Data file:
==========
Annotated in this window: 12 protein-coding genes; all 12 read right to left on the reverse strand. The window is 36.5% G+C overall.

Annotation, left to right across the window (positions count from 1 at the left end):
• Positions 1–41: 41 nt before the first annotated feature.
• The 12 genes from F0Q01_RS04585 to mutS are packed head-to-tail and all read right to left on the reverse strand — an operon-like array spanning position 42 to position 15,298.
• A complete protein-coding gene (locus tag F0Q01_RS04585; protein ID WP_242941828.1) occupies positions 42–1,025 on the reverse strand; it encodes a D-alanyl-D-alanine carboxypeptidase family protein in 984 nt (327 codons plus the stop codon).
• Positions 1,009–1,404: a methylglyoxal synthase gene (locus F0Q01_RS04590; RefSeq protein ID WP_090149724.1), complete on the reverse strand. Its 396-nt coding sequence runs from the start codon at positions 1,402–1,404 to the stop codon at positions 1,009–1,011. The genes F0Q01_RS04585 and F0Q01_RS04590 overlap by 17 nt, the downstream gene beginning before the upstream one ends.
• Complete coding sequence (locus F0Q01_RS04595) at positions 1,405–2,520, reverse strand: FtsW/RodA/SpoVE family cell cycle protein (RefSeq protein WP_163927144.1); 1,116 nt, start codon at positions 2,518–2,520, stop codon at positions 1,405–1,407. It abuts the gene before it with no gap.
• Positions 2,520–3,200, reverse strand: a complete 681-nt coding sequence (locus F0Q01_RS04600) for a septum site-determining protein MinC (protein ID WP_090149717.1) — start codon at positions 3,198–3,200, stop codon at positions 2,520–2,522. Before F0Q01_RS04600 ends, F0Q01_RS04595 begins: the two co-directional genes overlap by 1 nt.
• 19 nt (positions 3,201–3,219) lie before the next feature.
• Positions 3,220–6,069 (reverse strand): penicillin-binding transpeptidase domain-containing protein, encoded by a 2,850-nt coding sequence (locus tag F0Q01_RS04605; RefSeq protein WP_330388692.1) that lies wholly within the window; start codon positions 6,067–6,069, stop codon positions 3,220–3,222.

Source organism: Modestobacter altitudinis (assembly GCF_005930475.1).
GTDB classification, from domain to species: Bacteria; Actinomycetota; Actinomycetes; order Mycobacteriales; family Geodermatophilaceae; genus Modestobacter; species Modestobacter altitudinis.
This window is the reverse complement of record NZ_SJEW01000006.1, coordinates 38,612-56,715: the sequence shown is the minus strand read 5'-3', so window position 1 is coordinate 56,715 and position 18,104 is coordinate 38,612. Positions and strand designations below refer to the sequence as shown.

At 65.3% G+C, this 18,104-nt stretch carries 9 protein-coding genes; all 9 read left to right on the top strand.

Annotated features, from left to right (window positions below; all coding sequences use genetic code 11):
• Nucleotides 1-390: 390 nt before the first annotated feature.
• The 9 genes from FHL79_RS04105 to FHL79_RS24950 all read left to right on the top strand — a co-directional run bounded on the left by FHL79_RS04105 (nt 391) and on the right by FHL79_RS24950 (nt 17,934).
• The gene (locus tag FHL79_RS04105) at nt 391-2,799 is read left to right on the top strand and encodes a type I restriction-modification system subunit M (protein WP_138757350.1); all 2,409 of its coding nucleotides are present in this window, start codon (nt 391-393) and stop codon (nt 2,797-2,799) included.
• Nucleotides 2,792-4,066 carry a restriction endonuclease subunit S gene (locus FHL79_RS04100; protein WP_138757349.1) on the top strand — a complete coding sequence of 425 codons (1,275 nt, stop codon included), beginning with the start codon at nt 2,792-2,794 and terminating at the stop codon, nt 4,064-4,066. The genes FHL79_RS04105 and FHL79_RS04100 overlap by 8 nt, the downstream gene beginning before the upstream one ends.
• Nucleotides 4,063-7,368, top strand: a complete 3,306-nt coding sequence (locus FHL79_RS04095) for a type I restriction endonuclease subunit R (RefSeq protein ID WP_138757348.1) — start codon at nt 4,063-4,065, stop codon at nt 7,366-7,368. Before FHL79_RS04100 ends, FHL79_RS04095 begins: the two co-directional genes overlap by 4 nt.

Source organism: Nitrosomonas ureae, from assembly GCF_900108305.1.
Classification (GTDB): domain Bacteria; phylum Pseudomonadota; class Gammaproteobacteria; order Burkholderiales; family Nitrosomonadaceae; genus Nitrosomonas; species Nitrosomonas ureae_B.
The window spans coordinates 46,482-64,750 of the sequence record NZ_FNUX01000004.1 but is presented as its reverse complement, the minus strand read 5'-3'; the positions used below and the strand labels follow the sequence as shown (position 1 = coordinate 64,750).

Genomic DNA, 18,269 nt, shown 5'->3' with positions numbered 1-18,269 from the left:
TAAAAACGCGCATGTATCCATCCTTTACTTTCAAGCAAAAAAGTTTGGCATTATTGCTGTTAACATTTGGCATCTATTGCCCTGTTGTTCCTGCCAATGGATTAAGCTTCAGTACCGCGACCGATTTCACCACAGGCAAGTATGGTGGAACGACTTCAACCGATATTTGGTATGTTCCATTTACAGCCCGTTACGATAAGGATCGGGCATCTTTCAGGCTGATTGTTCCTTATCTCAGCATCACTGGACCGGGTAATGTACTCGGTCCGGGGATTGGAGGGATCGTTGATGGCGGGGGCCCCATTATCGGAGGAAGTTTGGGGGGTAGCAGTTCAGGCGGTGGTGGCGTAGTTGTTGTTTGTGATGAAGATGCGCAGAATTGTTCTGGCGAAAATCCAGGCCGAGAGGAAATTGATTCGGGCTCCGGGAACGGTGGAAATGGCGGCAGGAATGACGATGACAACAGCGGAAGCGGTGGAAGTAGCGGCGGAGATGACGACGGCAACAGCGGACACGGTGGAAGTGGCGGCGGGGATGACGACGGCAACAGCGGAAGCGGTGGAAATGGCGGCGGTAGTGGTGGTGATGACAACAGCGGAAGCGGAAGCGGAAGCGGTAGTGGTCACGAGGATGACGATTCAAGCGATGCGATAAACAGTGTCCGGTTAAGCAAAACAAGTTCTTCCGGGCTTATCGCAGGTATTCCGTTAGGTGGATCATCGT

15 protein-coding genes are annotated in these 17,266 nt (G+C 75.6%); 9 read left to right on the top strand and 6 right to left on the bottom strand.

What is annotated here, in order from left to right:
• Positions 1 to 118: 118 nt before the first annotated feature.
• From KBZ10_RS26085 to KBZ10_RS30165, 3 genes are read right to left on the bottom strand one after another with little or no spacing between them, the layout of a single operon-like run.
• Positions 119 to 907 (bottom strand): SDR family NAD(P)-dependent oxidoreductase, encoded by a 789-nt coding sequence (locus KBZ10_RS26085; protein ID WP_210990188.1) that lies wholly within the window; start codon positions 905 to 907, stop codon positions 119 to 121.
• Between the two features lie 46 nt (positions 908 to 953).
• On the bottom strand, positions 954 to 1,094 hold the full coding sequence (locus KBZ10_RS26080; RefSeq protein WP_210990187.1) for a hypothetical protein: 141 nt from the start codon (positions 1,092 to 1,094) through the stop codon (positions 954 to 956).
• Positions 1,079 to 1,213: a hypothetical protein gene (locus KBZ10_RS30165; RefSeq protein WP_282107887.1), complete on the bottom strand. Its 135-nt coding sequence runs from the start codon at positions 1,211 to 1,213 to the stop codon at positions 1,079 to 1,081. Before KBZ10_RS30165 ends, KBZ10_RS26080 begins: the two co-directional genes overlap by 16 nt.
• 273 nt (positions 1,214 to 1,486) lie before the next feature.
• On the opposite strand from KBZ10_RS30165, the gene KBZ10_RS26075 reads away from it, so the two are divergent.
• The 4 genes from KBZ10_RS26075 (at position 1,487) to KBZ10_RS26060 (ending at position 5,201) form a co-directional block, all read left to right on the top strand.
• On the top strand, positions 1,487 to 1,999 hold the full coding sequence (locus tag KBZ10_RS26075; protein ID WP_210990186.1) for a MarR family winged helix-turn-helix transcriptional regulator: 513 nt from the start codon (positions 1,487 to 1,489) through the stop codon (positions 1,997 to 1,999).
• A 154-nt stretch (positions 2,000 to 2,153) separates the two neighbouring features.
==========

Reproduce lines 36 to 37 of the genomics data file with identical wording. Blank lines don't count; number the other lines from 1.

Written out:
• The 4 genes from KBZ10_RS26075 (at position 1,487) to KBZ10_RS26060 (ending at position 5,201) form a co-directional block, all read left to right on the top strand.
• On the top strand, positions 1,487 to 1,999 hold the full coding sequence (locus tag KBZ10_RS26075; protein ID WP_210990186.1) for a MarR family winged helix-turn-helix transcriptional regulator: 513 nt from the start codon (positions 1,487 to 1,489) through the stop codon (positions 1,997 to 1,999).